By Darin Snedden
In 1935, 50 patrol officers of the newly formed Iowa Highway Safety Patrol started their first day of service to Iowans. Since then, more than 1,584 Iowa State Troopers have driven millions of miles, answered thousands of emergency calls and dedicated their lives to increasing safety on our roadways.
That tradition of service now is in jeopardy because of two related factors: the diminishing numbers of troopers on the road and their increased and ever-changing workload.
As the state tightened its fiscal belt, every department of state government was asked to do more with less. The Iowa State Patrol was no different. Our leadership has performed a delicate balancing act trying to achieve efficiency from each trooper while not allowing staffing to drop to a level that jeopardizes public safety.
In 2011, troopers logged almost 19 million miles, up 3.5 million miles from 2010. Each trooper logged an additional 5,600 miles in the normal course of duty. The number of vehicles stopped for safety and criminal violations also increased to a record 240,341, and arrests topped 157,480.
We have indeed achieved a record level of productivity and service from a declining number of troopers. Since 2000, the number of troopers patrolling Iowa’s roadways has fallen from 455 to 357. That’s almost 100 fewer troopers responding to emergency calls, serious accidents, natural emergencies and criminal and drug interdiction.
Tempering these successes, however, are several points that concern every trooper. The time it takes to respond quickly to serious accidents or violent threats is increasing as our numbers decline and the distance they travel increases. The time it takes for troopers to respond to “interagency” requests, those that come from other law enforcement agencies on the county and local level, also is increasing.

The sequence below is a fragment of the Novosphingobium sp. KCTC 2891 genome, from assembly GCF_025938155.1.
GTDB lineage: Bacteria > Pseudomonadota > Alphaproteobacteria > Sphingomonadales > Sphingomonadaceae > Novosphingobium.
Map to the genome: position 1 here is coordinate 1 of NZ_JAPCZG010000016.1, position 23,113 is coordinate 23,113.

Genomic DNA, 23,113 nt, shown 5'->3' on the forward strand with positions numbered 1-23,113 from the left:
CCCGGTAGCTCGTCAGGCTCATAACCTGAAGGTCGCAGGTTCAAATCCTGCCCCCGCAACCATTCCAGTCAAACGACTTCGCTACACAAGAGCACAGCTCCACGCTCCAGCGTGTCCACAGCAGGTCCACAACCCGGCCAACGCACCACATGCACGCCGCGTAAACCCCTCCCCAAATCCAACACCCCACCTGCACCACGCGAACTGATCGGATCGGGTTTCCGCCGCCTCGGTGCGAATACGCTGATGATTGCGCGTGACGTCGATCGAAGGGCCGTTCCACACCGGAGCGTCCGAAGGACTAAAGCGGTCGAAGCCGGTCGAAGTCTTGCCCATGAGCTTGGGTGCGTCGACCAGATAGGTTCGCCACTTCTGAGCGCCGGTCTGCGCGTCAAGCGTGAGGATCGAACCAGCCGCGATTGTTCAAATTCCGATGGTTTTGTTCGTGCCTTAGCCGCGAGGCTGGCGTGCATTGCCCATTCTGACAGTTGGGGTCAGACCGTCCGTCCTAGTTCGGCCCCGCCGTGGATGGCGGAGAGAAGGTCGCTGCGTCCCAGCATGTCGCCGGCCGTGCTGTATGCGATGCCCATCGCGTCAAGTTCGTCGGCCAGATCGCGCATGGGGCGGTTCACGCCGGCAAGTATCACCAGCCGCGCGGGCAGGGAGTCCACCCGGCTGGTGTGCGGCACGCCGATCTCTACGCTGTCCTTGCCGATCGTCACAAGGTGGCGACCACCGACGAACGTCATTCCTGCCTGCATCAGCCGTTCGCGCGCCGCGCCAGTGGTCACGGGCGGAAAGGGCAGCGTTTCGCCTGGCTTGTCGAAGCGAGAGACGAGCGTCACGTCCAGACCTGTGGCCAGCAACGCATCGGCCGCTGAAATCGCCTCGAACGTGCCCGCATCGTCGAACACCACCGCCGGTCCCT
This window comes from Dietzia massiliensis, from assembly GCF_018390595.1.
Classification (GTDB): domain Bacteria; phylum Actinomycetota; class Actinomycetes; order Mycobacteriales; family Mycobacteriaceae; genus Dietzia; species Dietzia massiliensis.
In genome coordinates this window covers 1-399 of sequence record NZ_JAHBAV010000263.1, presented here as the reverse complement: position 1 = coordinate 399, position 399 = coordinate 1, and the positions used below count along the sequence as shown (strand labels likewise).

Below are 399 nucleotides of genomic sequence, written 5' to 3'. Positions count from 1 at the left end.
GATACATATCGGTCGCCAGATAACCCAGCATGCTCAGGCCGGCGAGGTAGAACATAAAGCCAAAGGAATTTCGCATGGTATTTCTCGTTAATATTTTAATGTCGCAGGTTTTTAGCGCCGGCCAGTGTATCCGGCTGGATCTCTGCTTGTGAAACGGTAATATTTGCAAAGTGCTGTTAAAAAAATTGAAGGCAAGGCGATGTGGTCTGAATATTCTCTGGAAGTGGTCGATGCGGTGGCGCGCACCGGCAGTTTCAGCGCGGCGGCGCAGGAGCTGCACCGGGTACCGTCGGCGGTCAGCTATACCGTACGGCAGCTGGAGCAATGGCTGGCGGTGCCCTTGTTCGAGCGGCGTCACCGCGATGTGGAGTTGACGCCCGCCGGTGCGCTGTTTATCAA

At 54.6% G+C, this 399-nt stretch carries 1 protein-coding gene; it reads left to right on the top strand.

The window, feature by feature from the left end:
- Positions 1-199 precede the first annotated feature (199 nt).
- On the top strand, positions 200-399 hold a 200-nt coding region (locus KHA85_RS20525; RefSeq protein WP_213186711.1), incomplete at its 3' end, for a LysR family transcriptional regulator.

Compounding these factors is an ever-changing mission of a trooper. The nature of the calls troopers receive have an icreasing level of potential violence associated with them, from serious domestic confrontations to armed bank robberies. A quick and timely response can help diffuse these dangerous situations and lead to a less violent resolution.
In 2011, many Iowa legislators recognized this emerging problem and identified a plan to begin to replace Trooper strength. The Iowa House supported a process of rebuilding the patrol to reach trooper strength levels in 2000. Unfortunately, that plan was not implemented, and the problem has grown more pressing.
Department of Public Safety Commissioner Brian London and his staff have been working with the Iowa State Patrol to find the correct and appropriate staffing levels. His support, and the support of the governor and state legislators, is a vital piece of trooper morale and safety every day they don the uniform and drive into harm’s way.
The Iowa State Patrol is rooted in its tradition of service to all Iowans. Since 1935, the commitment of every trooper who has worn the uniform has never wavered. By making public safety a top budget priority in the 2013 legislative session, the Iowa Legislature will mirror that tradition of service of protecting Iowan’s safety.
l Darin Snedden of Mount Vernon is president of the Iowa State Troopers Association. Comments: firstname.lastname@example.org